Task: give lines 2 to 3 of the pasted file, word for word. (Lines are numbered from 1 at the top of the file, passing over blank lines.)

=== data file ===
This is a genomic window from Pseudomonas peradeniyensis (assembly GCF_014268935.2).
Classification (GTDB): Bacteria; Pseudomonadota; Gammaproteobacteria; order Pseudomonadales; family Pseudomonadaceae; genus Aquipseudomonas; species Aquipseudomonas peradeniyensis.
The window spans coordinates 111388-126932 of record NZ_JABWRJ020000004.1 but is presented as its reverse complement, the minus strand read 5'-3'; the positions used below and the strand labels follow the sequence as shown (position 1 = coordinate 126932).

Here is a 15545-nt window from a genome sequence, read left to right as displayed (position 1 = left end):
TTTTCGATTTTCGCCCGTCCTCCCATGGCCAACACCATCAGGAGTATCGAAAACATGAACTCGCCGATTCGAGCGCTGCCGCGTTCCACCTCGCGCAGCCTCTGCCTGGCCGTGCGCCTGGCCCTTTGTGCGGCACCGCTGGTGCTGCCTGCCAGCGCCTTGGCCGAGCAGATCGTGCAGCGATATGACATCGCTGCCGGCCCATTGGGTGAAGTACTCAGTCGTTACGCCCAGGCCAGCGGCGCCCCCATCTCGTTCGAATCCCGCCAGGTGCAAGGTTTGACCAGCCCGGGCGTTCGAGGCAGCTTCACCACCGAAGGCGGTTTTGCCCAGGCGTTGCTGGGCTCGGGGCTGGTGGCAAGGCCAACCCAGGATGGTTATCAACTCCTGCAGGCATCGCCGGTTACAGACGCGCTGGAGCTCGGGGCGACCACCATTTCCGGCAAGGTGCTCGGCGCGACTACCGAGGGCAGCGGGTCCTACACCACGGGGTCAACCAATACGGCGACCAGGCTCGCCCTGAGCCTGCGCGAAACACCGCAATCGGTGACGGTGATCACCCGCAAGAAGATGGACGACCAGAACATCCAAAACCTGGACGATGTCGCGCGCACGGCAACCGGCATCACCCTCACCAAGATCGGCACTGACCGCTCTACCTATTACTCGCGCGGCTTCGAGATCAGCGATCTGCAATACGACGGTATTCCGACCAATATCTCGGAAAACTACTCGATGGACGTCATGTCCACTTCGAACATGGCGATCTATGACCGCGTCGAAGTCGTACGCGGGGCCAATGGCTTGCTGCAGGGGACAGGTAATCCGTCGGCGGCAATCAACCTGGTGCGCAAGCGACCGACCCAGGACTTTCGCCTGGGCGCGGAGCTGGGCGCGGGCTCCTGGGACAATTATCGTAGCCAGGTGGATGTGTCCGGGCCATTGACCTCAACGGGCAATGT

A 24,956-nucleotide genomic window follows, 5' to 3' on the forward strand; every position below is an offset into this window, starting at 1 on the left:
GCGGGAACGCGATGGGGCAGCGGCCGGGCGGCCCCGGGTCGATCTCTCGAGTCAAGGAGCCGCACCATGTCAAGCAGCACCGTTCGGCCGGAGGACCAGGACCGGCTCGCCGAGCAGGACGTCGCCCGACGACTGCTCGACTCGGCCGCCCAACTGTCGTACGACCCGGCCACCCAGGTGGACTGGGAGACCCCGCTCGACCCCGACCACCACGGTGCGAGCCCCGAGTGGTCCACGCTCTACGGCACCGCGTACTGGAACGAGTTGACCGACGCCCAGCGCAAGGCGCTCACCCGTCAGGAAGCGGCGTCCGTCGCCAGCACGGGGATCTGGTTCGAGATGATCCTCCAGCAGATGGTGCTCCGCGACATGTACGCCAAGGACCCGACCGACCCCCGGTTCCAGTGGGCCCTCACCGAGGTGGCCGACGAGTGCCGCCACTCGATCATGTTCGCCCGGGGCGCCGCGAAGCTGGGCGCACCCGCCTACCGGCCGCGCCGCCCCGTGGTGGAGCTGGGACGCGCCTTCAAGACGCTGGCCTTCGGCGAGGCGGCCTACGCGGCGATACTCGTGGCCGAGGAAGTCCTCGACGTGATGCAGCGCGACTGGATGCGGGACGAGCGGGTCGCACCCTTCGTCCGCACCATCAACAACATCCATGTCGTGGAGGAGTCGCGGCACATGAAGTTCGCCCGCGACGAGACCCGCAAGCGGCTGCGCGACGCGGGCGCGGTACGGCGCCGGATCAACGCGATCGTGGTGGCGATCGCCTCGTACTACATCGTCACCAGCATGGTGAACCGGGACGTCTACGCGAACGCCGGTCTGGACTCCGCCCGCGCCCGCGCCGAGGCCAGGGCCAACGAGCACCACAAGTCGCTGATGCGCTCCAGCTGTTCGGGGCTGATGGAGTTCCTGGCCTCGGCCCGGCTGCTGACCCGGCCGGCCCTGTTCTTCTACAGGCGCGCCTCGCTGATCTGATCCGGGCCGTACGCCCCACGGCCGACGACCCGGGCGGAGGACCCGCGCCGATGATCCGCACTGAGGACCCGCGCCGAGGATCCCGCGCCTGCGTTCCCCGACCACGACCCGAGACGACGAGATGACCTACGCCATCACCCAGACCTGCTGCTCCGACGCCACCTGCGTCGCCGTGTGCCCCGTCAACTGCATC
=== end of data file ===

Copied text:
Classification (GTDB): Bacteria; Pseudomonadota; Gammaproteobacteria; order Pseudomonadales; family Pseudomonadaceae; genus Aquipseudomonas; species Aquipseudomonas peradeniyensis.
The window spans coordinates 111388-126932 of record NZ_JABWRJ020000004.1 but is presented as its reverse complement, the minus strand read 5'-3'; the positions used below and the strand labels follow the sequence as shown (position 1 = coordinate 126932).